A round-up of news, both bad and good, on the rights front from India.
University of Hyderabad: Dalit professor resigns to protest appointment of pro-VC
A senior Dalit faculty member at University of Hyderabad has resigned as head of Centre for Study of Social Exclusion and Inclusive Policy to protest against the appointment of Vipin Srivastava as the university’s pro-vice chancellor.
Srivastava was chairman of the committee that recommended punishment for five Dalit research scholars, including Rohith Vemula.
In his resignation leader, Sreepati Ramudu wrote: “…When Prof Vipin Srivastava was instated as interim Vice-Chancellor earlier, SC/ST Teachers’ Forum opposed it because Prof Vipin Srivastava was allegedly responsible for the tragic death of yet another Dalit research scholar Senthil Kumar in 2008. … I am pained by the constant humiliation and oppression that is meted out to the Dalit community in the university…I am pained and my conscience does not permit (me ) to continue as the Head of the Centre at a time when the Dalit community on campus lacks the confidence in the administration that should ideally be impartial”.
CBI makes first arrest in Dabholkar murder case
The Central Bureau of Investigation on Friday made its first arrest for the murder of anti-superstition activist Narendra Dabholkar, The Hindu reported. Virendra Tawde, a member of the Sanatan Sanstha, had emerged as a prime suspect in the CBI investigation into Dabholkar’s murder.
Dabholkar was shot dead by unidentified assailants on the morning of August 20, 2013 while on a morning walk near the Omkareshwar temple in Pune.
Haryana education department bars school teachers from wearing jeans to work, CM denies move
In an order issued by the Haryana education department last week, elementary and middle school teachers have been asked not to wear jeans to work or while visiting the directorate in Chandigarh, Hindustan Times reported.
While the four-line order said wearing jeans to work was not appropriate and teachers should wear formal clothes, no specific reasons were provided for this rule. However, top education department officials defended the order, saying teachers were regarded as role models for students and should be dressed appropriately.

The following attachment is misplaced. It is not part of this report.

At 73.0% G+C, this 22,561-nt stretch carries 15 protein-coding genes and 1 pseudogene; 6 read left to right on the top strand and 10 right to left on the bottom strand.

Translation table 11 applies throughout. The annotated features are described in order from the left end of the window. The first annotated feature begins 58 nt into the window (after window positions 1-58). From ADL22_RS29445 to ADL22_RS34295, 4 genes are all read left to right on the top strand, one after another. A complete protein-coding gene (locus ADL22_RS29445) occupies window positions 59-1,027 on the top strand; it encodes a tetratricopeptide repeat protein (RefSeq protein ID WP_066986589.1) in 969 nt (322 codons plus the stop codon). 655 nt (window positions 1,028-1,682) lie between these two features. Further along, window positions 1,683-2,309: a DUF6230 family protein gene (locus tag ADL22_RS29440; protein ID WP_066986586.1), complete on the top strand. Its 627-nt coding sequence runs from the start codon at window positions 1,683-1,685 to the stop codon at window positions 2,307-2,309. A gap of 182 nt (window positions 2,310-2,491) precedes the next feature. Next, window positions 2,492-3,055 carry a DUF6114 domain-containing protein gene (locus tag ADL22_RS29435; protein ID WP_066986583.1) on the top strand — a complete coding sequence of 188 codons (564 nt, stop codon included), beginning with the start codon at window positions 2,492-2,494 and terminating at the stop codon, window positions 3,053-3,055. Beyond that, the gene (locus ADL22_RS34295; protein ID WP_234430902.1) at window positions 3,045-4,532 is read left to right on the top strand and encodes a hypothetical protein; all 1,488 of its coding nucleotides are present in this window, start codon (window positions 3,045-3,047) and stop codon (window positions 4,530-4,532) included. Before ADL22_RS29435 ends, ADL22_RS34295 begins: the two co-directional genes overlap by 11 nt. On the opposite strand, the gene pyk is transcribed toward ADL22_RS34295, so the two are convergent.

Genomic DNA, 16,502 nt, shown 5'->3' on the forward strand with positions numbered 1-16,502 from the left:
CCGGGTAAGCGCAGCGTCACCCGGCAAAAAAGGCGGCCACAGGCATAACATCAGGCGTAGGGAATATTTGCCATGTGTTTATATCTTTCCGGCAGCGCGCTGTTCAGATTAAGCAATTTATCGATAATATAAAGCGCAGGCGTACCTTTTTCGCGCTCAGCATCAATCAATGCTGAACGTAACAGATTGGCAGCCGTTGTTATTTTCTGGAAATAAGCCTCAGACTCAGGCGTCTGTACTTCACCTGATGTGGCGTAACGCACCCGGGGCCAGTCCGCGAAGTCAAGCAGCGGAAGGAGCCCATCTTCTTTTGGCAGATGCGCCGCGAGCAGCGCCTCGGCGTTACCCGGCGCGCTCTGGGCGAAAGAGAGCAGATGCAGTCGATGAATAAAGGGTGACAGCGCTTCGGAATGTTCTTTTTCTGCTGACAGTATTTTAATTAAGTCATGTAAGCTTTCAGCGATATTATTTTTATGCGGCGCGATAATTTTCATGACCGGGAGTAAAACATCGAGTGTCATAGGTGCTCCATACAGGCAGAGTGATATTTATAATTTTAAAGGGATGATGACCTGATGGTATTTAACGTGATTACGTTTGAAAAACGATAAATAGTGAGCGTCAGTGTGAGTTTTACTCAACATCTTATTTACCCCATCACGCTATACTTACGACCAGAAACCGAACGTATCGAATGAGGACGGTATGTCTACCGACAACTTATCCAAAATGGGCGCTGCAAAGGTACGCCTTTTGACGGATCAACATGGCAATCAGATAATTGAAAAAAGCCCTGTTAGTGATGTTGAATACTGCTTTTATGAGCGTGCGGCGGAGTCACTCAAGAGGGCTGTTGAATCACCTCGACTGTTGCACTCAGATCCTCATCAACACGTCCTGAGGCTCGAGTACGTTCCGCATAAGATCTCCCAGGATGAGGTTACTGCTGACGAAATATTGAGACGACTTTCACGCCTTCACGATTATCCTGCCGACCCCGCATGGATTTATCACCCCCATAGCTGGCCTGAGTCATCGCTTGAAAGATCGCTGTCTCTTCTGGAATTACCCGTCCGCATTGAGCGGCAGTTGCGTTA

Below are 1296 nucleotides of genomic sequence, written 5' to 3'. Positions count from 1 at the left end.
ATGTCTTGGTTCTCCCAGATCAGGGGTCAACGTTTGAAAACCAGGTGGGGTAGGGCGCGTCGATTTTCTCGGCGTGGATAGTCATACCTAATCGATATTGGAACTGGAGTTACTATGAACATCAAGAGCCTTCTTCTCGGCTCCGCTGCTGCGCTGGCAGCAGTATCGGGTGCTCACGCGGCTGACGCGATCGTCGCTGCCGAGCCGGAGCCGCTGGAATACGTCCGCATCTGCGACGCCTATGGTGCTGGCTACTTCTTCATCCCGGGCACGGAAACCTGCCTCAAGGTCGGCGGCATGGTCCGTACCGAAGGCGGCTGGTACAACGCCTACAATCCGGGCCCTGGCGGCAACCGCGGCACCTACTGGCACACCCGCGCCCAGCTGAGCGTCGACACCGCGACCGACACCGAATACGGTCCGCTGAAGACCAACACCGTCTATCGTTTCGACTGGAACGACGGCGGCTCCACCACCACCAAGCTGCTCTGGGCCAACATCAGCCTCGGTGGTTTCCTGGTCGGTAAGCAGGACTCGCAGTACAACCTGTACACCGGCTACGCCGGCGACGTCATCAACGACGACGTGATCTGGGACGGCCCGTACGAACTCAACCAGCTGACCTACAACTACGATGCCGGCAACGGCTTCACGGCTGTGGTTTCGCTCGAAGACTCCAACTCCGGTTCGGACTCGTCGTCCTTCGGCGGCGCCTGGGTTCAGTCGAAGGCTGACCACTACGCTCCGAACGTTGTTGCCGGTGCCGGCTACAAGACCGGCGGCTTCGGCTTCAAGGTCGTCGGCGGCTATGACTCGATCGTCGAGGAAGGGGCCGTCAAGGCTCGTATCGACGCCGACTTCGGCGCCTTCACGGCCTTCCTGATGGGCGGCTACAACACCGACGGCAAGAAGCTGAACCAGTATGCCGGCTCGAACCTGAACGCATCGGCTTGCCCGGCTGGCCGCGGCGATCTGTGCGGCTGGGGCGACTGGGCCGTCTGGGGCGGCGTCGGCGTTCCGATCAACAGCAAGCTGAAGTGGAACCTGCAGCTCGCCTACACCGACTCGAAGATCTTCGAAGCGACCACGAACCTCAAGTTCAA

Meanwhile, chief minister Manohar Lal Khattar on Saturday denied that his government had issued any such directive to school teachers in the state. “No, there is no such order that has been issued by the state government. And, if someone has said anything like this, then we take it back, but no such thing has happened,” Khattar said.
Crimes against children up in Kerala
According to a report in The Hindu, crimes against children, particularly sexual offences, have increased considerably in Kerala in the last three years. This is despite the stringent special laws enacted to protect children in 2012, the Protection of Children from Sexual Offences Act.
State police records show that 2,373 cases were registered for crimes against children in 2015, including 711 rapes, 160 abductions and 36 murders. The figures showed a startling jump from the number of crimes against children in the previous years.
Teacher brands eight students with burning camphor
A teacher in a government primary school at Pali in Ulundurpet, Tamil Nadu, punished eight children studying in classes IV and V for being inattentive in the class on Thursday by placing burning camphor on their feet, a report in The Hindu says.
The incident came to light on Friday after parents of the affected children raised slogans in front of the school. They urged the school authorities to take stern action against the teacher involved. Chief educational officer S. Mars has suspended the teacher and the school headmaster, and opened an investigation.
Do you know of any other incident we should highlight in this column? Write to me at firstname.lastname@example.org.
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